We buried my brother with his dreams. On colored scraps of paper my young son, Teddy, and I scrawled all the fantasies Abe never achieved for lack of trying: hero, quarterback, singer, actor and more and crammed them in the satin folds of his coffin along with his favorite bottle of Jack and a pack of Camels. Teddy, a budding artist, sketched Abe throwing a football.
“Can you imagine Uncle Abe throwing long on a cloud?” Teddy asked as he gingerly dropped in the drawing.
“Might piss off the angels if he gets too rowdy,” I shrugged. “Same goes for showing off his bravery or acting like he’s better than all the other souls.”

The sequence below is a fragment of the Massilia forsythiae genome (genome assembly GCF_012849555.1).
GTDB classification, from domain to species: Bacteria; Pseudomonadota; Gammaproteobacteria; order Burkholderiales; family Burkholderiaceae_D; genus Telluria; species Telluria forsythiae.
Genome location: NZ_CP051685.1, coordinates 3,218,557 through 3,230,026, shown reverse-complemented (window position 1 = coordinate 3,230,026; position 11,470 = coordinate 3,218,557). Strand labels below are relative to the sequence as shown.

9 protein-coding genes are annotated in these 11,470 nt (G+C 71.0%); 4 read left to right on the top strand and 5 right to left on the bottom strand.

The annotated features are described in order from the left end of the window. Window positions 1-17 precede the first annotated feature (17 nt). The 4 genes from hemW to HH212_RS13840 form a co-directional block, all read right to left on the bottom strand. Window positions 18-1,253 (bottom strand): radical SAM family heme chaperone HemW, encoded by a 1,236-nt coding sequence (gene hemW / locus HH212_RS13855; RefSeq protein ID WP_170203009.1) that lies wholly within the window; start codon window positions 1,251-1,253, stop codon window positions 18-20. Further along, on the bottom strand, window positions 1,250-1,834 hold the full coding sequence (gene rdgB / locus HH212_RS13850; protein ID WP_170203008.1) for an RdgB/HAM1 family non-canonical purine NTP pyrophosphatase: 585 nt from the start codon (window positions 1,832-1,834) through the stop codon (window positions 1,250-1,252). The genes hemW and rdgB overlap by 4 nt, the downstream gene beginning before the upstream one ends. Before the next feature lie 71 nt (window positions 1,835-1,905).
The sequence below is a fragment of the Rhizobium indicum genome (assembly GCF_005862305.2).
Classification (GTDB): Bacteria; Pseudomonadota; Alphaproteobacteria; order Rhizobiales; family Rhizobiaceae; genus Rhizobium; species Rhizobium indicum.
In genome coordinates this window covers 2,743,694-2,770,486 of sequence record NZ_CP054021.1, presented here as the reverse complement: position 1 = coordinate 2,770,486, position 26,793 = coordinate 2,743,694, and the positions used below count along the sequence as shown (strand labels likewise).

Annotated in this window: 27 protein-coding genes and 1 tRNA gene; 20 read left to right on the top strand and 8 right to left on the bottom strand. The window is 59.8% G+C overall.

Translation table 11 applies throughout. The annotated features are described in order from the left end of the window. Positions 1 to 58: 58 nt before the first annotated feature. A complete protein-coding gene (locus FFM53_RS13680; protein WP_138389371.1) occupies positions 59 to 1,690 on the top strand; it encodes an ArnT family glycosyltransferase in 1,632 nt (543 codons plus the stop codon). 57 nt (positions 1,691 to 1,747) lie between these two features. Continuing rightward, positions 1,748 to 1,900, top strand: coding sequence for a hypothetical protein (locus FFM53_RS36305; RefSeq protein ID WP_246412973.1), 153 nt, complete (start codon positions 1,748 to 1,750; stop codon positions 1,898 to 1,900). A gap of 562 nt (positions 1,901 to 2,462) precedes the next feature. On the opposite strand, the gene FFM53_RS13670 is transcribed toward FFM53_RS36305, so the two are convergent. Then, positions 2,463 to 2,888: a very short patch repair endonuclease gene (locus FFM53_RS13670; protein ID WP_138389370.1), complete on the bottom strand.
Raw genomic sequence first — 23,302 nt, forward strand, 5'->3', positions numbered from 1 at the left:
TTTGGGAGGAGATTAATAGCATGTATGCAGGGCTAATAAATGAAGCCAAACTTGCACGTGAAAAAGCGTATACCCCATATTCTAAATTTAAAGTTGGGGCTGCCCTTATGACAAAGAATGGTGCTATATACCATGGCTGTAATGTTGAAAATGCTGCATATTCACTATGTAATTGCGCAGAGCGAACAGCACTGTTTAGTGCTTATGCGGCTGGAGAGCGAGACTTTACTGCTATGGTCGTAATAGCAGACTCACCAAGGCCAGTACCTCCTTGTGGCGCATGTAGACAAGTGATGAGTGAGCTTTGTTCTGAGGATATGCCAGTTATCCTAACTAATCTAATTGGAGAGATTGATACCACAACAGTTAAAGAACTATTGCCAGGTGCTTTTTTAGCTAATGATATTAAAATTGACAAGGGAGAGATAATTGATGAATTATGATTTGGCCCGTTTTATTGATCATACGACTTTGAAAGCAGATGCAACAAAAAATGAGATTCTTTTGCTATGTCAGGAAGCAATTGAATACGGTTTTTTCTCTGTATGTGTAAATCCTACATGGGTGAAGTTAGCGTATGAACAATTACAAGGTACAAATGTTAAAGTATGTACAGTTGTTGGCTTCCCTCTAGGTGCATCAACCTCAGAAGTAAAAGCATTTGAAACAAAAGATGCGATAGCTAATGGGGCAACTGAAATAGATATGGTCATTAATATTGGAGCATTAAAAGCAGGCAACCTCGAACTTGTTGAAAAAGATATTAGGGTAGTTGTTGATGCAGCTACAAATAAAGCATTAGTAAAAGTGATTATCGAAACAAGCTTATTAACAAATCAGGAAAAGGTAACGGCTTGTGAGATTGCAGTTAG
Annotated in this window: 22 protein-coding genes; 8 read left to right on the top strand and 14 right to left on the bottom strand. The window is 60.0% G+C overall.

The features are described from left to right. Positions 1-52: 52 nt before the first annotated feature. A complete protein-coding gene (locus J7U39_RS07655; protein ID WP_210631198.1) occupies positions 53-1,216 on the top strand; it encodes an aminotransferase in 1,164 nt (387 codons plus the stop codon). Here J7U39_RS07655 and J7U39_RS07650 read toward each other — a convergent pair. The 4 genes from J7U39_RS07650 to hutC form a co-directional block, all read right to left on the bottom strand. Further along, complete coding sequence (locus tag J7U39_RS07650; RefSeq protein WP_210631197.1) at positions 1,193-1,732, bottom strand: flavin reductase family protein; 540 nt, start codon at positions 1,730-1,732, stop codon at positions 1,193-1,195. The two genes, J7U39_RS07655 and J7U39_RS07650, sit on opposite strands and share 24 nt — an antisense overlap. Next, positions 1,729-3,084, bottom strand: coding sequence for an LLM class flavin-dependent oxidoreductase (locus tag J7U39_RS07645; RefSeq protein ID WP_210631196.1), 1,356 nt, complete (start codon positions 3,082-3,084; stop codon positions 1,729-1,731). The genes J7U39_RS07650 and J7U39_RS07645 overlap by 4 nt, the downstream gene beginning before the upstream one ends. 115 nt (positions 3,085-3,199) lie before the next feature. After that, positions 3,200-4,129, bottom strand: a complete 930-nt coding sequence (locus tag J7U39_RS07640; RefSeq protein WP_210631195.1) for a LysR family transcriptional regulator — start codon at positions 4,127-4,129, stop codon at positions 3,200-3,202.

“Everyone sings in heaven. He can sing, huh?” Teddy pressed.
“Not off-key. God has sensitive ears.”
“So, Uncle Abe doesn’t get to live his dreams after all? That sucks,” Teddy gathered his crayons and paper, sat on the floor of the funeral parlor and begin drawing in earnest.
“What the hell are you doing, Teddy?”
Teddy put a finishing flourish on a portrait of himself painting.
“Going for my dreams while I can just in case I run out of time and end up in heaven.”